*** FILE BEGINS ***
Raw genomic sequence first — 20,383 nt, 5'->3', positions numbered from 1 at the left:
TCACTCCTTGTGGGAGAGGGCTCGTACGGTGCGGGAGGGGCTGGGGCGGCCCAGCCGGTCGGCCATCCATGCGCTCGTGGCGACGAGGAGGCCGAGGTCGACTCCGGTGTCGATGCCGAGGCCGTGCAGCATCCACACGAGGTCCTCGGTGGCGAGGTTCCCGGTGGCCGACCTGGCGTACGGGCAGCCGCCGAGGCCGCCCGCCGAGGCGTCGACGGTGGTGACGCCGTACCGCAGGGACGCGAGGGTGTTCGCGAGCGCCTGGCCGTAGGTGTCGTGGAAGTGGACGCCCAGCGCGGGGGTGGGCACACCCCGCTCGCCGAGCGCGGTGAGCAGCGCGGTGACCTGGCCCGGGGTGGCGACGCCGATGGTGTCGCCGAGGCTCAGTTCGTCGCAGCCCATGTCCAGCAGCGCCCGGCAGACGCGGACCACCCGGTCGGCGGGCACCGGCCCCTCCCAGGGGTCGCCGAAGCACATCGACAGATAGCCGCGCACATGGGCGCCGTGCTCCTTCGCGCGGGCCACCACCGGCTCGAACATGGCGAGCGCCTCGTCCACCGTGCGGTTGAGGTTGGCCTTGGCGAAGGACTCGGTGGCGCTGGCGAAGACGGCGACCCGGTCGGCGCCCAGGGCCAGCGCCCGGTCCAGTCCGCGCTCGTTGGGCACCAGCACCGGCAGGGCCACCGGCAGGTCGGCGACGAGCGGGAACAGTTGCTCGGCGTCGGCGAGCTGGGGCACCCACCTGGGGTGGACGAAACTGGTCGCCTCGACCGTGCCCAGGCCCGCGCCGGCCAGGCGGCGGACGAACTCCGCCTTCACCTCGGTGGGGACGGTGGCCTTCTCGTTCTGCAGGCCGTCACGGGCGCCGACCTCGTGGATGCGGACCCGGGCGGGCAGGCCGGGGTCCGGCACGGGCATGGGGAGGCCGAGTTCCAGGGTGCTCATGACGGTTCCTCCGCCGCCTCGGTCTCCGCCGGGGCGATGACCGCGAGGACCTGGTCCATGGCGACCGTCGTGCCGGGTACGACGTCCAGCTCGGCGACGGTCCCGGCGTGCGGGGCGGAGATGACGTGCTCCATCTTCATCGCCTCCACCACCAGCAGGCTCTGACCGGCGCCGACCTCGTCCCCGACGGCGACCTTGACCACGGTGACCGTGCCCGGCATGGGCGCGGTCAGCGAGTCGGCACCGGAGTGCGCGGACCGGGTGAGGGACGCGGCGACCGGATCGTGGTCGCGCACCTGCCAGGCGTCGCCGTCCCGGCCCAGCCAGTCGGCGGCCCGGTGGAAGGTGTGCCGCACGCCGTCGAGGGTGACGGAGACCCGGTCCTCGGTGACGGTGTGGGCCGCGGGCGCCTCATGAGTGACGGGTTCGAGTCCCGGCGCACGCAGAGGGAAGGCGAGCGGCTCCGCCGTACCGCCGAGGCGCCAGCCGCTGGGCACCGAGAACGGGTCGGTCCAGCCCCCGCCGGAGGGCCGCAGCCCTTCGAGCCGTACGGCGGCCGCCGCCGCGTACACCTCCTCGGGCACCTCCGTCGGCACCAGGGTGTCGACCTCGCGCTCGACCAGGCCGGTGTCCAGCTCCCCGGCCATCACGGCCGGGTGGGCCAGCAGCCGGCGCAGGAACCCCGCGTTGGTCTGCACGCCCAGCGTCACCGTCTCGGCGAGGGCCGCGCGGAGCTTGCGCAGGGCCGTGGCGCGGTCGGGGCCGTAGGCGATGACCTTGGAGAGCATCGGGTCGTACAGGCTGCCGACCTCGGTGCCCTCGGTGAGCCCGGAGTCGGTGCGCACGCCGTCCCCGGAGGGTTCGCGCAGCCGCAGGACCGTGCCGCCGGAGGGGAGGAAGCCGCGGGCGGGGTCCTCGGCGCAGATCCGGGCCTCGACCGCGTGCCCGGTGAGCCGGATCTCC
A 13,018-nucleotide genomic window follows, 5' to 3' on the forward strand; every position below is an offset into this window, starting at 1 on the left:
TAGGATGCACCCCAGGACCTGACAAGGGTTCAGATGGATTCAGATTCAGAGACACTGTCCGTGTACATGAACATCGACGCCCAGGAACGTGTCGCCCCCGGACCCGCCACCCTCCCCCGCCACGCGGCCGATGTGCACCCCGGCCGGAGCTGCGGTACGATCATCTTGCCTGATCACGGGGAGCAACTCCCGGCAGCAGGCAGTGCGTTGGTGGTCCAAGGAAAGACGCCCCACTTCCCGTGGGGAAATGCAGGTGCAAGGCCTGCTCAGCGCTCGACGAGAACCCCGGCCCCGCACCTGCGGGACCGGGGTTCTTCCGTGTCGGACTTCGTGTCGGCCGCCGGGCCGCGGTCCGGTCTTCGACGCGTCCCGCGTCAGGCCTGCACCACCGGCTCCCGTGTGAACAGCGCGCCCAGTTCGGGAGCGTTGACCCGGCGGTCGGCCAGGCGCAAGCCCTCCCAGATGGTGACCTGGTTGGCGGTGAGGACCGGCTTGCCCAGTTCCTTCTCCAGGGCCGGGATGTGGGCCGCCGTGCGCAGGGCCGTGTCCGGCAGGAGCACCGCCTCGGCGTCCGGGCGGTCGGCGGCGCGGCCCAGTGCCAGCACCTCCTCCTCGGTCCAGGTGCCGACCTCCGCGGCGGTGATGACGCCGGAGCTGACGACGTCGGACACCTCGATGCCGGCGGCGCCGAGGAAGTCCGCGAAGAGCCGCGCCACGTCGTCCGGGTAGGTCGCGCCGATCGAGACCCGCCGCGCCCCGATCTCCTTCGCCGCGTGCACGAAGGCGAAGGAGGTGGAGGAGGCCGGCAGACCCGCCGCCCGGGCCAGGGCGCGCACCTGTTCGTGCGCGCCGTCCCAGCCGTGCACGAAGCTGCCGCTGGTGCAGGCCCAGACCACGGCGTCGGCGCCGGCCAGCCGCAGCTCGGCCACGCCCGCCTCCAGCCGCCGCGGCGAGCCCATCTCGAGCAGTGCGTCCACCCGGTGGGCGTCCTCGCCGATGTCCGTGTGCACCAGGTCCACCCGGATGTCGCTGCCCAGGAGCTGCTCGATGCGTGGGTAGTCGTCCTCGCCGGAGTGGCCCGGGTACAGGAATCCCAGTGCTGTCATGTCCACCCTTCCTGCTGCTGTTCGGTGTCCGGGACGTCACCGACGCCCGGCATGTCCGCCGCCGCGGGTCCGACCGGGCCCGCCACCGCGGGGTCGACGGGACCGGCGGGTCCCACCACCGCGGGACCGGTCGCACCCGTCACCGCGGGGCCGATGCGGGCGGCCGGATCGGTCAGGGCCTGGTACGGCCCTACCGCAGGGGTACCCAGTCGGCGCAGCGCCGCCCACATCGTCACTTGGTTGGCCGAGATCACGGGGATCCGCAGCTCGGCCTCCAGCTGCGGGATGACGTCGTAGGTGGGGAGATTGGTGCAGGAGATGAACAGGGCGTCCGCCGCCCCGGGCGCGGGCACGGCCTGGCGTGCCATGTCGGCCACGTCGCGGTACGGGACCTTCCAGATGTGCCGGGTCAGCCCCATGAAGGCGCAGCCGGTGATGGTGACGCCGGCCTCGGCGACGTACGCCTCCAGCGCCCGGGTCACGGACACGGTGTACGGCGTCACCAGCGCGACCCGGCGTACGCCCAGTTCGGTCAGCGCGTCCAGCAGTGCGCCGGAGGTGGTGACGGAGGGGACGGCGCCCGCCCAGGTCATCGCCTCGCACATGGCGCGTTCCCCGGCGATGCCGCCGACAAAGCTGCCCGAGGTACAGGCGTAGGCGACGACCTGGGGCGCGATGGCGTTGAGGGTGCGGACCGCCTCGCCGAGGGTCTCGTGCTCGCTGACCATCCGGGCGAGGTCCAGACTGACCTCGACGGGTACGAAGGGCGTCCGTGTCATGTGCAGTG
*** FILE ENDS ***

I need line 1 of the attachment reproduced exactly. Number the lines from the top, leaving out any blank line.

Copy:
Raw genomic sequence first — 20,383 nt, 5'->3', positions numbered from 1 at the left: